For all of these reasons, an architect could be your best resource. Many architects will work on a project basis to create plans that are built and supervised by someone else. And many will consult with you, at least in their offices, without charge initially. Although people are afraid involving an architect will cost more, it often doesn't and you may get a more satisfactory plan. And you will likely need profesionally-stamped plans to get a building permit, anyway. If someone has to draft them up, why not start with someone's skilled, creative, help to think them up?

Call and pre-interview some about their interest and expertise in working on older houses. If you have a local historic preservation society, they may know of suitable architects in your area.

Good luck; I think your little house is just adorable!


    Bookmark   September 2, 2008 at 12:25PM
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What part of Mass.?

    Bookmark   September 2, 2008 at 1:47PM
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I'd also call an architect. Molly's comments about complementing the old building are right on, as are the comments about plans and building permits. I've seen so many additions that just destroy the exterior look of the house.

    Bookmark   September 3, 2008 at 6:27AM
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Adorable home! We did an addition to ours several years ago and did not use an architect--of course, we don't have nearly the permitting requirements here as I'm sure that you do. We did hire a very experienced contractor who took my ideas and made it happen.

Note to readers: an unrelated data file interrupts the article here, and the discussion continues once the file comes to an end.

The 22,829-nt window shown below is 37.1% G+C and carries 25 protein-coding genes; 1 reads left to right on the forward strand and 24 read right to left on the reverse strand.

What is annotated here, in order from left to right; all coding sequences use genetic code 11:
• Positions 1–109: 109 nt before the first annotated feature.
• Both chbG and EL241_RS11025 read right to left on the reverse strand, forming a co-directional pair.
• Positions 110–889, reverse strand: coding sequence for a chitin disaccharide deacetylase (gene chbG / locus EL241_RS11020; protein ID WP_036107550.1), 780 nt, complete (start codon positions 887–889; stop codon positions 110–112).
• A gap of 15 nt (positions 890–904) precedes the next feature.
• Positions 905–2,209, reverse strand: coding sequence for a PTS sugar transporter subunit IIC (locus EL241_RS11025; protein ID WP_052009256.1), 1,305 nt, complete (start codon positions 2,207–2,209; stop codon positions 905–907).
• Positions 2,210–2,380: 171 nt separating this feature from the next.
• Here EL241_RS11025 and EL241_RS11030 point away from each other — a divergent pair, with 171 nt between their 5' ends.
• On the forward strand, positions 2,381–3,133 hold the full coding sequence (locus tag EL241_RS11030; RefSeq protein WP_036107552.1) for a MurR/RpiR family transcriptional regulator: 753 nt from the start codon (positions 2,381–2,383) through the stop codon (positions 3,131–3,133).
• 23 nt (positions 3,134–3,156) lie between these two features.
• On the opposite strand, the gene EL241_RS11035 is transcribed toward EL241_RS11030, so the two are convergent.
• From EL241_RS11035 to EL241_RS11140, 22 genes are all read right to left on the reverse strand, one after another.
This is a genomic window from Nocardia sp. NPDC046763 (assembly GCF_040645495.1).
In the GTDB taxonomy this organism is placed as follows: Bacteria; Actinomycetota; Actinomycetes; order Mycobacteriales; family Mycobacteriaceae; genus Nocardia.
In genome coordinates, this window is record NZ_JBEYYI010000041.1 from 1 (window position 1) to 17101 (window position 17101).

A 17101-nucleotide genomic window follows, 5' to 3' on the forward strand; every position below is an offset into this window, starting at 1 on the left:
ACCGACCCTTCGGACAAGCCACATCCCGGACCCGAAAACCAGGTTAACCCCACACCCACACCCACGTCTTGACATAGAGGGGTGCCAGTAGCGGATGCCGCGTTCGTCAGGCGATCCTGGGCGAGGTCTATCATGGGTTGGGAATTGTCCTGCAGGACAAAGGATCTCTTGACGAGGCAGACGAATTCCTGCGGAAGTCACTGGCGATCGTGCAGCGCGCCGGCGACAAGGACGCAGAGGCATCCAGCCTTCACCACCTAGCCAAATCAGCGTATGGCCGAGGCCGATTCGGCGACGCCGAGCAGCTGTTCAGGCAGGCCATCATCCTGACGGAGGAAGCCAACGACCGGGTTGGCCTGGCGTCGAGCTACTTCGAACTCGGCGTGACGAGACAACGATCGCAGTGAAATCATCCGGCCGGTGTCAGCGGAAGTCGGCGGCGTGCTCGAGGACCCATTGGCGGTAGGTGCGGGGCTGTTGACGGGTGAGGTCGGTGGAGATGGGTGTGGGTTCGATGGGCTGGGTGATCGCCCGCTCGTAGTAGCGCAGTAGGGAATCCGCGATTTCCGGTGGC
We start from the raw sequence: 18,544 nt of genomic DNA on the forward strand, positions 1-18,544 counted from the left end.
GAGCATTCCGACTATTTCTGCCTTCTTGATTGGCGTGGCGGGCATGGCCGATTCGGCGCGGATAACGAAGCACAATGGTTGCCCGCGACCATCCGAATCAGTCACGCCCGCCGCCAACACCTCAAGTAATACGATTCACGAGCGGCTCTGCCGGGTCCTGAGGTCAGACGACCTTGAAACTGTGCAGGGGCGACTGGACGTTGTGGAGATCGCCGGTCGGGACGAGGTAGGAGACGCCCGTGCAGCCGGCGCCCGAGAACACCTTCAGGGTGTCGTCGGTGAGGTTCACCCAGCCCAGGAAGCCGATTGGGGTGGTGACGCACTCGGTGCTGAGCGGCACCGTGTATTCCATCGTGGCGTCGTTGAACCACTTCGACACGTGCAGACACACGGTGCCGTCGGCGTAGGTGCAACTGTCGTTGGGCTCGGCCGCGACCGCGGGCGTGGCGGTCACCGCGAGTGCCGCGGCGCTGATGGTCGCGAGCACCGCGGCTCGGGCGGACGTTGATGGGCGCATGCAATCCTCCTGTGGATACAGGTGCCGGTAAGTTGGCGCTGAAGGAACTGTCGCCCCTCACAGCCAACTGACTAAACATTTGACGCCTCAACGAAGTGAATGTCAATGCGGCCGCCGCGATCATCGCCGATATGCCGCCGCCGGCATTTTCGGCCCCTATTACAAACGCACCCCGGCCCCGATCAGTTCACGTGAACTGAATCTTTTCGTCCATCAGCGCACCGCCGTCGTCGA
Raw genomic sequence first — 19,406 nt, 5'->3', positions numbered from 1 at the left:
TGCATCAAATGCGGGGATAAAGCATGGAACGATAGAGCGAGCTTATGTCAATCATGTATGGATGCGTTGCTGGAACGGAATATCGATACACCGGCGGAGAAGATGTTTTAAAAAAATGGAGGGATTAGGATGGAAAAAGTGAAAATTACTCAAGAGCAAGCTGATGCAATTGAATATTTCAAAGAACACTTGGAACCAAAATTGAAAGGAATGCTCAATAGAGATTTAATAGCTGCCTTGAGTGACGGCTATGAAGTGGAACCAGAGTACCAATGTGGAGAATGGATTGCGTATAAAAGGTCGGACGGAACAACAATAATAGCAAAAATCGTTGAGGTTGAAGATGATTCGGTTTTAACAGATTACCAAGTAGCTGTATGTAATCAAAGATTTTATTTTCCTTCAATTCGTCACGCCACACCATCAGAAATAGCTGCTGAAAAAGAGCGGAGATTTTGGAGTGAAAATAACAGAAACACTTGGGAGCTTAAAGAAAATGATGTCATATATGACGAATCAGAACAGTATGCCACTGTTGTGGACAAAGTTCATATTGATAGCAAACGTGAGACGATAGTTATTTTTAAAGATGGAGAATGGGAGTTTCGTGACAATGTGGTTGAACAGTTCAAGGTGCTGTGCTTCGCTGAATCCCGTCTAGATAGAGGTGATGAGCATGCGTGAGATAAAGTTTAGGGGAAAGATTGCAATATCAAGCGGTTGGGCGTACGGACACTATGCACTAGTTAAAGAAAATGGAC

I used our next door neighbor's summer kitchen as kind of the proportional inspiration for our addition (which included a bath, laundry, pantry, mud room) and he made it work from an engineering standpoint.

Our houses are similar in style, so here's some pics:

    Bookmark   September 3, 2008 at 8:03AM
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Thank you everyone! I appreciate your input and also, of course, your comments on my little house. It makes perfect sense to hire an architect, and I'll start looking into that now. I'm acquainted with someone on the historical commission in town, so perhaps that is one place to start to get some names. And yes, I absolutely don't want to "remuddle", as This Old House is fond of saying. I want this to be in keeping with the house as it is, and to look like it's been there all along.

I did post on the Home Decorating Forum a couple of months ago, but was mostly looking for landscaping ideas to make it look more "cottagy". I didn't get many responses but certainly appreciated the ones I did get.

Again, thank you!


Mightyanvil, I'm in Westford.

And Vivian31 - nice job!


    Bookmark   September 3, 2008 at 8:41AM
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Since you are in Mass, I think it would be in keeping to build a barn like addition replacing the little shed-roof area and have the one story connection or ell. Like the part with the bay window be your connection to the "barn". Then in the "barn" you could put bedrooms above and a family room below.

Another idea is to build a two story "T" proportional to, same roof pitch and details as the front. You would lose that quaint itty bitty look, but still keep same style.

    Bookmark   September 3, 2008 at 12:49PM
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Our house had an addition put on the back that mimics the roof line and width of the original house, thereby maintaining the farm house look it had originally. It holds a large family room downstairs and a master suite above. It doubled the size of the house. As others have suggested, a really good contractor and/or an architect could help you define the project and set a price.

    Bookmark   September 3, 2008 at 3:13PM
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Any pics, powermuffin? Sounds wonderful!

    Bookmark   September 3, 2008 at 3:25PM